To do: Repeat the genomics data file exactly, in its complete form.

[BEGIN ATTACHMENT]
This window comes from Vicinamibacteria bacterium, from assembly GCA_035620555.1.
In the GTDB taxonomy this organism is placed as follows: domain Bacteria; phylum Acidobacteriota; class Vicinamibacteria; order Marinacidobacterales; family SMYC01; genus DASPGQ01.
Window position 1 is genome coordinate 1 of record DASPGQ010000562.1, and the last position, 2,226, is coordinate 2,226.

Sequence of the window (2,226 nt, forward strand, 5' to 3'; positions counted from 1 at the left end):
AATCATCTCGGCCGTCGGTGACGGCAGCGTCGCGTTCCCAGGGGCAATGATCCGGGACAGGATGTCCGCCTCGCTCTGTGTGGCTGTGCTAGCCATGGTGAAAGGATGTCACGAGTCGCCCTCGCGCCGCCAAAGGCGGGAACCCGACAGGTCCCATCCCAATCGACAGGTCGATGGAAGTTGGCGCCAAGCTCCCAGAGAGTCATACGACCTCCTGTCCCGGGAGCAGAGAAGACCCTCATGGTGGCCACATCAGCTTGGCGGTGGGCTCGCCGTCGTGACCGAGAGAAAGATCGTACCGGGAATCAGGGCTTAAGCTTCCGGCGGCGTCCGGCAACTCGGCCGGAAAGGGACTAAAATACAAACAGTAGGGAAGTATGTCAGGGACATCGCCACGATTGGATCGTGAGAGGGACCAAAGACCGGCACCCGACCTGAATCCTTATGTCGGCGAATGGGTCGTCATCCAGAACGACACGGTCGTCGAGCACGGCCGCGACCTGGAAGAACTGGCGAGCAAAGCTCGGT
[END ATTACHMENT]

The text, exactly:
This window comes from Vicinamibacteria bacterium, from assembly GCA_035620555.1.
In the GTDB taxonomy this organism is placed as follows: domain Bacteria; phylum Acidobacteriota; class Vicinamibacteria; order Marinacidobacterales; family SMYC01; genus DASPGQ01.
Window position 1 is genome coordinate 1 of record DASPGQ010000562.1, and the last position, 2,226, is coordinate 2,226.

Sequence of the window (2,226 nt, forward strand, 5' to 3'; positions counted from 1 at the left end):
AATCATCTCGGCCGTCGGTGACGGCAGCGTCGCGTTCCCAGGGGCAATGATCCGGGACAGGATGTCCGCCTCGCTCTGTGTGGCTGTGCTAGCCATGGTGAAAGGATGTCACGAGTCGCCCTCGCGCCGCCAAAGGCGGGAACCCGACAGGTCCCATCCCAATCGACAGGTCGATGGAAGTTGGCGCCAAGCTCCCAGAGAGTCATACGACCTCCTGTCCCGGGAGCAGAGAAGACCCTCATGGTGGCCACATCAGCTTGGCGGTGGGCTCGCCGTCGTGACCGAGAGAAAGATCGTACCGGGAATCAGGGCTTAAGCTTCCGGCGGCGTCCGGCAACTCGGCCGGAAAGGGACTAAAATACAAACAGTAGGGAAGTATGTCAGGGACATCGCCACGATTGGATCGTGAGAGGGACCAAAGACCGGCACCCGACCTGAATCCTTATGTCGGCGAATGGGTCGTCATCCAGAACGACACGGTCGTCGAGCACGGCCGCGACCTGGAAGAACTGGCGAGCAAAGCTCGGT